6 Best U.S. Cities for Craft Beer Lovers
From Argentina to Denmark, the Netherlands and New Zealand, the microbrewery craze has taken the worldwide beer-drinking culture by storm. The U.S. is no different and craft beer producers are popping up in all corners of the nation. Gone are the days of walking into a bar and having to choose between a Budweiser or Miller Lite. Today, self-proclaimed connoisseurs of the amber nectar have thousands of variations of aromatic pilsners, creamy stouts, hoppy IPAs, and refreshing lagers waiting to tantalize their eager tastebuds. A beercation is now a thing so check out our list of the best cities to discover local craft beers.
Asheville, North Carolina
This artsy city set in the foothills of the Blue Ridge Mountains lays claim to being the U.S. city with the most breweries per capita. It all started in the 1990s with the founding of the Highland Brewing Company, which was the catalyst for today’s 26 breweries. Legend states that the pH level of the mountain water makes Asheville the perfect place for brewing. Find out for yourself by partaking in a brewery crawl along the Asheville Ale Trail.
Mention Oregon and beer in the same sentence and you’ll be inclined to think about the hipster haven of Portland. Nevertheless, at the edge of the state’s Deschutes National Forest is Bend and its 20-plus breweries. Pick up a Bend Ale Trail passport and drink your way to a souvenir pint glass and bottle opener. You can hit the trail on foot or travel by minivan and horse-drawn carriage. And for the non-beer drinkers in your party, the city has some emerging distilleries and wineries.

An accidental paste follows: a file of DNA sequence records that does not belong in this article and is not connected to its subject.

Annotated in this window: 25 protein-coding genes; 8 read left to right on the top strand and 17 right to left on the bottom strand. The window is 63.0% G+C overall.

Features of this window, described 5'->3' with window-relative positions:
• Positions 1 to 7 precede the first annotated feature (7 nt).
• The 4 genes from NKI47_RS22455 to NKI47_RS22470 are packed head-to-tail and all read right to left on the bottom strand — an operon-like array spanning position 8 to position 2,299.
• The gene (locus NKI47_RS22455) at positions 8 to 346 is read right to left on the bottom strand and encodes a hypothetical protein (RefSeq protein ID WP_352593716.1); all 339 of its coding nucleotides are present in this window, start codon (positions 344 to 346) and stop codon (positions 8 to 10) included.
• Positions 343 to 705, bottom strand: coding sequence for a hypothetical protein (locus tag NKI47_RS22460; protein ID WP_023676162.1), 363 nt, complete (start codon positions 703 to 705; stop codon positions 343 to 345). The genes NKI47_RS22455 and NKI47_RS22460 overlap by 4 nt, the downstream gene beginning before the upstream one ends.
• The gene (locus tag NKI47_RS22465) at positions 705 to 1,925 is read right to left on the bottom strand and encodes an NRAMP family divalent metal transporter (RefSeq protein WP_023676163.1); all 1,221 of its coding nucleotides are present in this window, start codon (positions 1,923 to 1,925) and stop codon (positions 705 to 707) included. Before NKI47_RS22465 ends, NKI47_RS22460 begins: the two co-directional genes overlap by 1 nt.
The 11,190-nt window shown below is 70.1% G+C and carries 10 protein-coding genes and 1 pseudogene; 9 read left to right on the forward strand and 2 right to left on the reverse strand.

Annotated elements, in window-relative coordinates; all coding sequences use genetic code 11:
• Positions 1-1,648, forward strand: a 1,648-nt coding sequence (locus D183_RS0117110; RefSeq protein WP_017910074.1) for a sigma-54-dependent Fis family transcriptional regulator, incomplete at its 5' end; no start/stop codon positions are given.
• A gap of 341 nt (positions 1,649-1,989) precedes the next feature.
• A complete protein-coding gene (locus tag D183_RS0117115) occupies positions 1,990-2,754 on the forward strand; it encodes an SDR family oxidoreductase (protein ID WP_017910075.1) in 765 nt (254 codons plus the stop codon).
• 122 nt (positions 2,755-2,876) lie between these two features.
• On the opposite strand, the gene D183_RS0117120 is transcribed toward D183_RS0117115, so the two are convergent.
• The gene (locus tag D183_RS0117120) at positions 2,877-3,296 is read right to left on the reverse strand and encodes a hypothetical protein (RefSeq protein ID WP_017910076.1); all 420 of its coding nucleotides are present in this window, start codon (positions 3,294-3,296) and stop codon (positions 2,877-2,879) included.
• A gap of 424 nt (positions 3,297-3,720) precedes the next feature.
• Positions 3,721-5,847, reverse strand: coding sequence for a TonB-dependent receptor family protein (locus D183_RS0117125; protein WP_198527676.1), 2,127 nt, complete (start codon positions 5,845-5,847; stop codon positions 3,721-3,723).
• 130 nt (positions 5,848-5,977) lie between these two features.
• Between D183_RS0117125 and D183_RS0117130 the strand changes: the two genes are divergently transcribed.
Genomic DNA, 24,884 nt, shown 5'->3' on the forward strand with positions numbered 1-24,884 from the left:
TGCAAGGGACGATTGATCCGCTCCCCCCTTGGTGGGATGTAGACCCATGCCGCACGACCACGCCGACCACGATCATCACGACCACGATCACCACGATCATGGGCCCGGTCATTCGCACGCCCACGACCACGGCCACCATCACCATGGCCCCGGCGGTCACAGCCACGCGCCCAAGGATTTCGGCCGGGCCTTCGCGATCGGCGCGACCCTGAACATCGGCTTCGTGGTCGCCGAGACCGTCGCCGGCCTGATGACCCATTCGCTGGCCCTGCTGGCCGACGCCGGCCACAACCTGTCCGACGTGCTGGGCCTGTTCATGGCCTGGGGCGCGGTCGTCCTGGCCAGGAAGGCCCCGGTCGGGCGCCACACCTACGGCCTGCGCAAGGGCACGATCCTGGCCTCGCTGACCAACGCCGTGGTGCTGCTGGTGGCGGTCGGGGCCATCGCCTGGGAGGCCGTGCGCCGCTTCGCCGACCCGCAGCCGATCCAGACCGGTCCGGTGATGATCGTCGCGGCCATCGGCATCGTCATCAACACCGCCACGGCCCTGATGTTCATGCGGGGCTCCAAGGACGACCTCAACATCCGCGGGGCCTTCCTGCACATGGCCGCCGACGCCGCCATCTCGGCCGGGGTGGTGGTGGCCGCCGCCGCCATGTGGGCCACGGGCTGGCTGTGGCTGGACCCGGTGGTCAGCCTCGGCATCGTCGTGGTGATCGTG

Boston Beer Company put Boston on the brewing map in 1984 and continues to produce 60 styles of its world-famous Samuel Adams brand. Drop by to sample the goods of innovative brewers such as Harpoon and Trillium in the neighborhood where the real Sam Adams made American history. February’s annual Extreme Beer Fest presents the chance to meet over 120 brewers and try 400-plus brews. If that’s not enough, there’s at least 100 microbreweries spread around the state of Massachusetts.
Not only does it have a laid-back attitude toward marijuana consumption, Denver has one of the oldest-running and largest beer festivals in the USA. The Great American Beer Festival kicked off in September 1982 and attracts some 800 breweries. During the rest of the year, simply stroll around the RiNo district to discover a taproom or brewery on almost every corner. Look out for the award-winning Denver Beer Company and Great Divide Brewing Co in particular.
Grand Rapids, Michigan
This former winner of the Beer City USA award is a superb option for beer fans touring the state of Michigan. Stroll into any of the bars and you’ll likely find a dozen taps pouring beers sourced from the 80-plus breweries located in and around city. History states that the first beer first appeared here when German settlers arrived in the 1830s. Founders and Grand Rapids Brewing Company make sure that this almost 200-year-old legacy continues to thrive.
Whether its beer, coffee, liquor, or wine, Seattle is the country’s undisputed drink capital. Almost a third of Washington’s breweries are based here and three quarters of U.S. hops grow in the nearby Cascade Mountains. IPAs are a local specialty, most notable at the Black Raven and Fremont beer companies. July’s 3-day Seattle International BeerFest is your gateway to classic pale ales and pilsners and beers from as far as Malta and Japan.
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